Who should be on my list? Whom should I invite to my Christmas party? Which party should I blow off if I get invited to two separate parties in two different parts of town at once? How do you get out of an awkward conversation? What do you do with a gift you don’t like?
We’re well into the holidays, and given all the traffic and stress that come with the season, it probably doesn’t seem like a festive time at all. I haven’t surveyed any of my contacts or relatives, but I highly suspect that nowadays, a “Grinch” mindset is easier to get into than a “Who” mindset.
Who’s a Who?
I’ve never been a particularly “Who”-like person. Christmas decorations, candy canes, exchange gifts, cards, and parties were things that happened to other people, people who could muster up the energy and enthusiasm to deal with the preparation and investment involved in all that.
Don’t get me wrong; I like the idea of people expressing love and sharing good times together, and I like the idea of there being a season for that. It’s just that I’m not the kind of person for whom love comes naturally. I’m not really good at having fun, making connections, and being spontaneous. I look at people who are bubbly, sociable, vivacious, and just general “life of the party” types, those who can go to parties and maybe a couple of after-parties, depending on how the night goes, and I wonder how they can be as on as they are; life springs from them in a seemingly continuous stream. I, on the other hand, feel like I have to manage my energy, rationing my zeal lest I run out of it at an inconvenient time.
I sometimes feel like a Grinch who desperately wants to be a Who.
Love Actually is All Around
How does it happen every year? How do people manage to come together, after months, years, or even decades of separation, and catch up or reminisce with so little effort? How do they voluntarily subject themselves to gift exchanges, pressuring themselves to find a gift that fits with a certain theme and a particular person’s tastes? And how do they endure slogging through traffic and crowds and queues to buy presents that will be wrapped in fancy paper that will be unceremoniously ripped off and thrown away anyway?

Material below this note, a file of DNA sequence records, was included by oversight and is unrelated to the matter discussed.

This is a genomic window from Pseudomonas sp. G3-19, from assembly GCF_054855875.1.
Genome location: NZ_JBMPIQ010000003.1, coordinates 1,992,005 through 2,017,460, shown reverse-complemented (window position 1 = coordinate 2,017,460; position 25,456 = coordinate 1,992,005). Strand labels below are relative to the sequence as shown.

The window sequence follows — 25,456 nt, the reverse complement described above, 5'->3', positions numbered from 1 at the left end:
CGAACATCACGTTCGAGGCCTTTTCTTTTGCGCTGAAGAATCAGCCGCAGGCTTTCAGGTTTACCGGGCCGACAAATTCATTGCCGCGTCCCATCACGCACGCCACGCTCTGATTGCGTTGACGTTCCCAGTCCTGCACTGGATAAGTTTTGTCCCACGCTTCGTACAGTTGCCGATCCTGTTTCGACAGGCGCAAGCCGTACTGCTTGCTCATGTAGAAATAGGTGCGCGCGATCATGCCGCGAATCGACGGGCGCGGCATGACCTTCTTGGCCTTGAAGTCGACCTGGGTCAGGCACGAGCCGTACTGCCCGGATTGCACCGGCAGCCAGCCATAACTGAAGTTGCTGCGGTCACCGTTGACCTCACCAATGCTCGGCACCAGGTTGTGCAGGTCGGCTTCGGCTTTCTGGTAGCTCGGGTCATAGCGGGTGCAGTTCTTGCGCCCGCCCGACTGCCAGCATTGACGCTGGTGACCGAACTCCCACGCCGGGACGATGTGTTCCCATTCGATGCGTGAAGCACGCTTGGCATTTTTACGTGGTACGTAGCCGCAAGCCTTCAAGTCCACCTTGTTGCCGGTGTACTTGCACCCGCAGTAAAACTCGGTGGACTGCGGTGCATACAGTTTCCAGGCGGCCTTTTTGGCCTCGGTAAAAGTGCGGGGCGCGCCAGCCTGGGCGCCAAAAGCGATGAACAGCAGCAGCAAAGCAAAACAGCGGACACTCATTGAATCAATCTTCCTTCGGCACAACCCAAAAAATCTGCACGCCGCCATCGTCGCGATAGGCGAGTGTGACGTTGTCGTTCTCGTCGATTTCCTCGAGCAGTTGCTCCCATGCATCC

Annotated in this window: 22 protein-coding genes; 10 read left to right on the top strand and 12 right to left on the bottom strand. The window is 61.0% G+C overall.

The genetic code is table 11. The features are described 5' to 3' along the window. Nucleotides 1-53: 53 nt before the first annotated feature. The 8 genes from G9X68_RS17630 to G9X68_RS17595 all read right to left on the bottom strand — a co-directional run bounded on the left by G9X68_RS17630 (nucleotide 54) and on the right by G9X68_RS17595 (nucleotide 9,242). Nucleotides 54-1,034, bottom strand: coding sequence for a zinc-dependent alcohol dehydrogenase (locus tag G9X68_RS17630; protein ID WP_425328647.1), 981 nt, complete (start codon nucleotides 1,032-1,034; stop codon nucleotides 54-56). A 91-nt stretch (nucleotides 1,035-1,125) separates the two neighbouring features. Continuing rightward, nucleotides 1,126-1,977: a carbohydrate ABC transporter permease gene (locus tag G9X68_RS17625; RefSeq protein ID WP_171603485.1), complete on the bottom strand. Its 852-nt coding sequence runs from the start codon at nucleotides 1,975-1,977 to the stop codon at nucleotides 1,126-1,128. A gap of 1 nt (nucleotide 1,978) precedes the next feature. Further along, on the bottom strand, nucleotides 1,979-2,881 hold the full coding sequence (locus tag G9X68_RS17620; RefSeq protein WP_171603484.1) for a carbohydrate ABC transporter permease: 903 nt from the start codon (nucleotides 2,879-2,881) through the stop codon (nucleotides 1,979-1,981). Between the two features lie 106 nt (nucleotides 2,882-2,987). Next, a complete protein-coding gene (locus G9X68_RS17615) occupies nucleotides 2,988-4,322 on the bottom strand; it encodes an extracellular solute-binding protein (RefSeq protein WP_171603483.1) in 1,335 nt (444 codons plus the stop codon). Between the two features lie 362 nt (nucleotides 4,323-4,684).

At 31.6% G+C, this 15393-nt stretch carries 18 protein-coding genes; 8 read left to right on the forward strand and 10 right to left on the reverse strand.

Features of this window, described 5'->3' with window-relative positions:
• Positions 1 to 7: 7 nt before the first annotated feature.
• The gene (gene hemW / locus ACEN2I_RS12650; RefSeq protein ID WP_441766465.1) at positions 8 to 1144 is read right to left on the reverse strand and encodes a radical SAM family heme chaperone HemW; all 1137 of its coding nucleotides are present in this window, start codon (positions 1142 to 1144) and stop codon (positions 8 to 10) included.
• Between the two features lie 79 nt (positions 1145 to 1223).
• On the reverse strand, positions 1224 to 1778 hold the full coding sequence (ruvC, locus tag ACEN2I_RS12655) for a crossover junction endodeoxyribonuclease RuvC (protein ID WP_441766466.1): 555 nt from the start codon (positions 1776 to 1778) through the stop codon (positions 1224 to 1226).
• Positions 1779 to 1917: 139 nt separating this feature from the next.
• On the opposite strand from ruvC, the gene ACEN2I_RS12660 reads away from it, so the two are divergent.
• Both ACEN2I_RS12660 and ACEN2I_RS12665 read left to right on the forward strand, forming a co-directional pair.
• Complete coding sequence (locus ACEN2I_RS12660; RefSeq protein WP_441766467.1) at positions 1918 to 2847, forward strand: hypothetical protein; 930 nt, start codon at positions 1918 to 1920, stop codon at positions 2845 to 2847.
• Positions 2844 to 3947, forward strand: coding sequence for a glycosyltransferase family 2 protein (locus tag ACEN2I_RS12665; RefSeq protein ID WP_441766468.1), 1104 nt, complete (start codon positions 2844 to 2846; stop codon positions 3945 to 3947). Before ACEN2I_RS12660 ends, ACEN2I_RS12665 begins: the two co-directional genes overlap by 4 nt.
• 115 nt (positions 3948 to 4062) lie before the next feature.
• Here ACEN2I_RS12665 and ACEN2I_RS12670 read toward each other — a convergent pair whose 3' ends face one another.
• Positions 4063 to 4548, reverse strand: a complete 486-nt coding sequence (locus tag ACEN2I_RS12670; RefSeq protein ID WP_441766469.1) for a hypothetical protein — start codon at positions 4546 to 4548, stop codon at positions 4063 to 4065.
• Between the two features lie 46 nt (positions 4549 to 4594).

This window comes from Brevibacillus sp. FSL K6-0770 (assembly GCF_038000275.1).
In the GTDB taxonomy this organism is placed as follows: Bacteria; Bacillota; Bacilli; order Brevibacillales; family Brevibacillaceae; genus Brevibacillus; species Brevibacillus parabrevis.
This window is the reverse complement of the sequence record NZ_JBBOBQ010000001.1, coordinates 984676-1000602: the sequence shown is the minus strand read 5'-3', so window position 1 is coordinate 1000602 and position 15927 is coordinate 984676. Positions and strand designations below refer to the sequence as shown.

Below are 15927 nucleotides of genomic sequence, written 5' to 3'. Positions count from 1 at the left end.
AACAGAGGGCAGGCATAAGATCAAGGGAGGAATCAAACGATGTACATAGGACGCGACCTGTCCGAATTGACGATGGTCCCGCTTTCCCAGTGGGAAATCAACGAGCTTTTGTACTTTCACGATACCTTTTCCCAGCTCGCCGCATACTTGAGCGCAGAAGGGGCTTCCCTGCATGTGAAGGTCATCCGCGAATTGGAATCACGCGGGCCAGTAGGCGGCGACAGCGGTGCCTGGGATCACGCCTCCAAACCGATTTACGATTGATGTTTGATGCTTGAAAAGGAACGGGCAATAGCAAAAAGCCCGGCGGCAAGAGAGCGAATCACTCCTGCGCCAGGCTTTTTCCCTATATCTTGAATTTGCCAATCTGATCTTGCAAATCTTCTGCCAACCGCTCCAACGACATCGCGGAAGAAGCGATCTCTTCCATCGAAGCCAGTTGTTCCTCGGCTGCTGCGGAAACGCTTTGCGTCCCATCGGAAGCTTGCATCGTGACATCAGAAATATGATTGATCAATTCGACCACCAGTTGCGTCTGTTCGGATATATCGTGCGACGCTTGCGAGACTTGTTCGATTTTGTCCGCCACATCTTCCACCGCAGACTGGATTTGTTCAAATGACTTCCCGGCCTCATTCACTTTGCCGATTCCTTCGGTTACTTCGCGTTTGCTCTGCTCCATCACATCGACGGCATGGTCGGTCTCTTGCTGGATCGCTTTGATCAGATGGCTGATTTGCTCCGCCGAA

I guess it’s because for a lot of us, we need a clear cue before we can show love. When we were young, we could just give a hug or invite someone to play randomly for no particular reason. We were open to every possibility the world had to offer. But as we grew older, we started having less time for childish things like games and friend-making. We became more sophisticated, wise in the ways of the world, and we learned about things like etiquette and social mores. We started learning the importance of being not too far from the norm, and we started caring about how we look and how what we do would look to others. Through this new lens, we started trusting less in love and more in motives, less in impulse and more in ramifications. To us adults, expressions of affection could be interpreted in any number of ways and could result in an unknown amount of drama, so we keep our warmth to ourselves.
A Random Break from Grinch-hood
Christmastime is a vacation not just from work, but from the adult way of thinking. During the Christmas season, we relax. During the Christmas season, we do all these silly things like giving presents hidden in boxes and wrapping paper to see the recipient’s eyes light up with joy, putting up decorations around the house with your family, and letting go of grudges to reunite with loved ones.
Sure, maybe we can see Christmas as an arbitrarily selected time of year during which you could love your neighbor. Maybe there’s no real rational explanation for why this should be a time more special than any other (aside from the fact that it’s regarded as the time of Jesus’ birth, which many people don’t take seriously).
But hey, love doesn’t need a reason, I suppose.